The NFL Top 100 is just about done with its latest edition. The list is not meaningful in any way other than it incites discussion during a dead period of football news — which is what is happening. Right now. As I write this and eventually as you read this. That’s it, but let’s do it anyway.
In case you missed it, Russell Wilson came in at 11, the highest ranking of his career despite some murmur that the 2018 leader in touchdowns had a down year. You could argue Wilson as higher or lower, but like all things, that’s relative. It’s convenient that Wilson was listed at 11 because it gives us an opportunity to say, “He was one spot away from the top 10.” And now that we know who the top 10 is (order comes next week), we can begin to ask ourselves, “Would you rather have Wilson or that other guy?”
#Eagles Carson Wentz will be listed on the NFL Network's top 10 players Monday night. We just don't know which slot.— Dave Zangaro (@DZangaroNBCS) June 21, 2018
Here are the 10 players:
When I look at this list, the first thing I wonder is which players stand a good chance of returning to it next year. I immediately cross off running backs in that case — Le’Veon Bell, Todd Gurley, your jobs are just too hard and demanding and dependent on those around you. Bell’s been worked to a high degree, leading the NFL with 321 carries last season, plus 85 receptions and 25 more touches in the postseason. I have plenty of reservations about Bell, who is on the franchise tag once again even though “the running back position is not being devalued,” say some.
Gurley flew so close to the sun last year that he only needs to “gym, laundry” to complete the trifecta (welcome back to Jersey Shore references, everyone), and I’m always wary of running backs attempting a follow-up to an MVP-hyped season. If the question is, “Would I rather have Wilson or Gurley or Bell?” the answer seems too obvious. If the question is, “Is Wilson more talented than Gurley or Bell,” I’d give Bell a considerable edge, but I don’t think that for me it would still be very close to Wilson.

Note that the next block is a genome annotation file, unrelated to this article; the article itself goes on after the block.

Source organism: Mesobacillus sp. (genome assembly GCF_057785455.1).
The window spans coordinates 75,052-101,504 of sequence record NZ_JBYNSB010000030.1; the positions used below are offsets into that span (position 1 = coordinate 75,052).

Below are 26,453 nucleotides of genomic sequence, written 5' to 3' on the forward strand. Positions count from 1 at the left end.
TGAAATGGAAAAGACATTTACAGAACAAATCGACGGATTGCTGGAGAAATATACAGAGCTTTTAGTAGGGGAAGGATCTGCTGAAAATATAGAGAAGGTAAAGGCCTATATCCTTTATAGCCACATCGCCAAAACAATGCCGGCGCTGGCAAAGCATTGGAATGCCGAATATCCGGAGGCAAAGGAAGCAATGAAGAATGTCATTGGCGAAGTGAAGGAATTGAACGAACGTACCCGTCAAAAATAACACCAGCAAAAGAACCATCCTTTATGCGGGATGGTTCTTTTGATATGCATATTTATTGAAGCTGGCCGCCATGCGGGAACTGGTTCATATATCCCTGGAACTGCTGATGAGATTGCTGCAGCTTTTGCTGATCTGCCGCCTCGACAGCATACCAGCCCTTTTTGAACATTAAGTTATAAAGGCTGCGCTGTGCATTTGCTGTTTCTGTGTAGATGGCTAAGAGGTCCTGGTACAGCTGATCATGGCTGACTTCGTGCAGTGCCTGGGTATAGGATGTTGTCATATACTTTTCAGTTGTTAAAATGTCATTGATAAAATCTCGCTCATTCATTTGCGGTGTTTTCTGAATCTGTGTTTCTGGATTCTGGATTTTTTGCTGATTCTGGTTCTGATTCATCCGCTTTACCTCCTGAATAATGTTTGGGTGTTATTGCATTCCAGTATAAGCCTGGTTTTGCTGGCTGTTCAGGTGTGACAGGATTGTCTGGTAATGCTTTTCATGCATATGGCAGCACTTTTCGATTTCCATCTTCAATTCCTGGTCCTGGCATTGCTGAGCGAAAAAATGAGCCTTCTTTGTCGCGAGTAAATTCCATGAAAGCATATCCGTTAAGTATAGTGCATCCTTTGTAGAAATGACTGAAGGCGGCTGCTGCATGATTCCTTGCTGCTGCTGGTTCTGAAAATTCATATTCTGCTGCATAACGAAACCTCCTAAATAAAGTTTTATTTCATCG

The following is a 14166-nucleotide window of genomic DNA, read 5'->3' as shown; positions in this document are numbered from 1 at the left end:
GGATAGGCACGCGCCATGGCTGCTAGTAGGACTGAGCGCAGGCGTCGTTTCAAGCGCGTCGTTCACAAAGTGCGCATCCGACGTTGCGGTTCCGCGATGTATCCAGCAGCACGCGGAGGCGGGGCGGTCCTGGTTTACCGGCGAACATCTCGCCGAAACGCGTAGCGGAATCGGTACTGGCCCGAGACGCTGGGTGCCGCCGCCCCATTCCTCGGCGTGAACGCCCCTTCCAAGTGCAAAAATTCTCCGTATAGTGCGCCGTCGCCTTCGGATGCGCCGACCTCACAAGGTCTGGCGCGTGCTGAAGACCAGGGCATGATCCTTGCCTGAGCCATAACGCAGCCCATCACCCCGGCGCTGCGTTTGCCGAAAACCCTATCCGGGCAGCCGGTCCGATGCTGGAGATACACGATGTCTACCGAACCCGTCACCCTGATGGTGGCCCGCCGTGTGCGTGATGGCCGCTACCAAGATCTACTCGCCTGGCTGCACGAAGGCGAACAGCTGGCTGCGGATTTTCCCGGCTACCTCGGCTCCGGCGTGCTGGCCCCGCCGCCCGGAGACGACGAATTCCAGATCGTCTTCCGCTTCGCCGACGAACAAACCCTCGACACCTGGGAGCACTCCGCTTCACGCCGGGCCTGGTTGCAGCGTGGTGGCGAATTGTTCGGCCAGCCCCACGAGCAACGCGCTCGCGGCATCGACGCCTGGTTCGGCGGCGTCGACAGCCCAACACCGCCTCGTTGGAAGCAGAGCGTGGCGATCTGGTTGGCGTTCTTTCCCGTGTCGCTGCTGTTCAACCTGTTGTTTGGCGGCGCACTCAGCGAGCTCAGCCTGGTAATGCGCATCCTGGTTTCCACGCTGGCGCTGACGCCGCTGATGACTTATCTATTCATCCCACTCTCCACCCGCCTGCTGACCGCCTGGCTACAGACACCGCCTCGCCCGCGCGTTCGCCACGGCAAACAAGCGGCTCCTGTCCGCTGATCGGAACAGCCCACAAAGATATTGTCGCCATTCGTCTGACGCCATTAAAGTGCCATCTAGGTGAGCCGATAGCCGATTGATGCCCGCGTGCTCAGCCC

I recognize both my bias towards Wilson and against running backs. Let the record show that.
Only Aaron Donald and Von Miller represent the defensive side of the ball in the top 10, and while Donald seems a fair lock for being a top-5 player in the NFL, Miller could potentially be trending the wrong way. Even a year ago, I’d wonder if guys like Cam Jordan, Joey Bosa, Jaylen Ramsey, Bobby Wagner, and Calais Campbell surpassed him last season. Given that this is a list voted on by players, it seems it is hard to get them to kick old habits like saying that Von Miller is still perhaps the most dominant player on defense. That may be true, but it’s not as obviously true as it may have seemed a couple years ago.
Antonio Brown belongs. Would I rather have him over Wilson? No. But Brown is trending in a direction that leaves me completely unsure of just how great his greatness will be when he retires. When I think of “Who are the undeniable top 10 players in the league?” I don’t think I could name 10 undeniable players, but guys like Donald and Brown are there for me, absolutely.
Tom Brady and Drew Brees could fall off the list next year if they hit a wall because that just happens at some point to every quarterback. It’s still fair for me to see them, and Aaron Rodgers, listed where they are. Carson Wentz, however, seems to be the sore thumb. It’s nearly as impressive to see what Wentz did in his second year as it was to see how Wilson was playing by his second year — and both helped their teams win the Super Bowl that season — but for Wilson, that second year was five years ago. He’s not old and he’s had six years of experience under his belt to learn NFL defenses, the players, the habits, the game study, to work with his longtime weapons like Doug Baldwin, his head coach Pete Carroll ... everything would seem to be advantage: Wilson, but Wentz is shiny and new. And he was a high draft pick, which also seems to tip things in your favor for as long as you’re in the league.
Wentz posted really good numbers in 2017, but did trend down over his final six games before tearing his ACL: 58% completions, 6.94 yards per attempt. Compared to his first seven starts of the year, that’s a dip of 3% on the completions and over a yard per attempt. His TD:INT ratio remained steady and good throughout the year, but we aren’t asking if Wentz is a good quarterback — we know that he is — it’s about being put in the elite company and being ranked ahead of some other players who could or should still be considered better.
Though this is still fairly subjective and if he’s able to shake off his ACL tear and get back into the swing of things without any setbacks, maybe Wentz can make that leap into not just being better than Wilson, but being the best quarterback in the league. We’ll see, I’m just not there quite yet.
Neither apparently is Wilson.
Reminder again that this list is far from great:
So, Travis Frederick is the NFL’s best center, most people would agree.— David Helman (@HelmanDC) June 19, 2018
He’s either about to be:
1) listed in the Top 10 of the NFL Top 100, which seems unlikely
2) left off the list entirely, which — again, that list is just the dumbest thing there is.
Which player in the top 10 should Wilson most-obviously be ranked ahead of?
This poll is closed